Steve Jones of the Sex Pistols is a radio DJ in Los Angeles and has his own weekday afternoon show. When he has an interview on the show, which is often, it is recorded on video and uploaded to YouTube. So today I watched a couple of them, the first with Simple Minds, and the second with Stewart Copeland of the Police. During Stewart’s interview he mentioned Ginger Baker, and how he was part of a documentary about the life and times of Ginger. I was intrigued so looked it up on YouTube, and was happy to find it there.
Ginger Baker was the drummer for Cream, and if you can believe any of the interviewees in the documentary, is the best drummer in the history of rock, or at least was as these days health and old age (he is 79) have prevented him from playing. It is very clear though that he was a brilliant drummer not only in rock but also in jazz which is what he was playing until a few years ago.
What is also clear is that he is a grumpy curmudgeon, quite wild, a troublemaker, terrible with money, and just a generally complicated character. The film starts off with him attacking the documentary director with his cane, causing a gash in his nose…all because the director said that he was off to interview other people about Ginger’s life, something that Ginger was not happy about at all. This Rolling Stone interview will give you a good idea of what he is like.
In between the interviews, which were done at his then home in South Africa, there were the other interviews with such people as Eric Clapton, Jack Bruce (Cream’s bassist), Stewart Copeland, Nick Mason, Ginger’s son and two daughters, his ex-wives, various managers, and John Lydon (Ginger actually worked on PiL’s “Album” album).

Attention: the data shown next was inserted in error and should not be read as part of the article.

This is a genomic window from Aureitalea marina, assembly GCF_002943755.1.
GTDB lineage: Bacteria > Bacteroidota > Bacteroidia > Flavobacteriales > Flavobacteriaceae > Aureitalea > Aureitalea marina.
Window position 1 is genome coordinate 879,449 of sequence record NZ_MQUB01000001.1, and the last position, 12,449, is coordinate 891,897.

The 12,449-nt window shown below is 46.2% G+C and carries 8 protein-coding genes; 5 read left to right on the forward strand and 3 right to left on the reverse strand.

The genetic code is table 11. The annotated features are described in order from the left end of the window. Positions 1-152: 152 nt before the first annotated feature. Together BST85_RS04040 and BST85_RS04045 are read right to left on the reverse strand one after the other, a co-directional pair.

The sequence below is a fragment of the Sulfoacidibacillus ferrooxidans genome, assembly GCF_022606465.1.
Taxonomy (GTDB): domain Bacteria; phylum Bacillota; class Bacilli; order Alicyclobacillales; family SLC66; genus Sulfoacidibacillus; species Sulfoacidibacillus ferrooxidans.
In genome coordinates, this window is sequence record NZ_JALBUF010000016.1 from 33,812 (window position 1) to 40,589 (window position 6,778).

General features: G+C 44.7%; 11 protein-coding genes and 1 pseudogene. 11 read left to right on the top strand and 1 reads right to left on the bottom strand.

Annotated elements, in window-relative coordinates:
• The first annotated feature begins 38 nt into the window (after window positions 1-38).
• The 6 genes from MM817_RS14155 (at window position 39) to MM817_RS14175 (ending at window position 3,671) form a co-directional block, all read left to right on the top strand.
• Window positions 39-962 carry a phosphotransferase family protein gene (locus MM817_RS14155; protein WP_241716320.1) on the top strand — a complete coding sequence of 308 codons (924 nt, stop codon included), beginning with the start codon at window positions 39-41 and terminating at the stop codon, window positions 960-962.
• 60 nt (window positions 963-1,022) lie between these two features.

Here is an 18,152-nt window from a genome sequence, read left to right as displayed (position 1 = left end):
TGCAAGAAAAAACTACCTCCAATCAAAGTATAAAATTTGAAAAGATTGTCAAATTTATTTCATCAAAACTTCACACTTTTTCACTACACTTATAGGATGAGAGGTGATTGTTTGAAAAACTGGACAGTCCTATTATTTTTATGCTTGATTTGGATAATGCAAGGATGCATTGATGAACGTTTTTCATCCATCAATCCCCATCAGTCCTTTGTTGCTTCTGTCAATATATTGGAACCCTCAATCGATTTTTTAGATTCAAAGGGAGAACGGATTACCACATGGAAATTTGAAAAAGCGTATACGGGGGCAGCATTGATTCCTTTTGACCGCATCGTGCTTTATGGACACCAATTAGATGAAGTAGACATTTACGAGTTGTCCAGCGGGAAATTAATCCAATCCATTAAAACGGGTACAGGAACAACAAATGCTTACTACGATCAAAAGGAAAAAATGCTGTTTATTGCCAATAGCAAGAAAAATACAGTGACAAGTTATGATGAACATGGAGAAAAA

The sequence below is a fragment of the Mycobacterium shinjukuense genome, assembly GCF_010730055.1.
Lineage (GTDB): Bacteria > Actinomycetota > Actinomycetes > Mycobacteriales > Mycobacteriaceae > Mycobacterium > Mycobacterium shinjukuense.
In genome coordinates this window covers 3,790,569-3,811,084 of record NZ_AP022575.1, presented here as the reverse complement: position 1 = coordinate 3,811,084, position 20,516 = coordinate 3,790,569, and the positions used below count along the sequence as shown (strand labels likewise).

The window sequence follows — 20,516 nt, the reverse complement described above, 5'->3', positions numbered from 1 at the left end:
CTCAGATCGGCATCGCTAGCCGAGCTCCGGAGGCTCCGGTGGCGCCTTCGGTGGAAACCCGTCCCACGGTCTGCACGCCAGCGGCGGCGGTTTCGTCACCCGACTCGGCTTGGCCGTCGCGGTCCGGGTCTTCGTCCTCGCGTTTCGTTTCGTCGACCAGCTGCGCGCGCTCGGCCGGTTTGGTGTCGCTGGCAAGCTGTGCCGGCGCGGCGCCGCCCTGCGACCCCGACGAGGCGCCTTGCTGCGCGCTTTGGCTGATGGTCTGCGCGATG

There was also plenty of archive footage and photos from Ginger’s long and busy past. Apart from music he had a go at a cheap Hollywood action film (which looked quite bad), he was an avid polo player, he drove across the Sahara in a Range Rover, and lived in countries such as Nairobi, Italy, the U.S., and South Africa. He was also into the usual musician vices such as drinking and doing drugs.
The documentary itself is well told and made, I have no criticisms of it at all. There are some nifty animation sequences too. The director/writer/producer actually lived with Ginger in South Africa for a while and wrote a Rolling Stone article about him. He returned in 2010 with a film crew to make the documentary.
This is a must-watch for anyone who loves music, and for those who appreciate a well-made documentary, or both.
Film count 2018: 68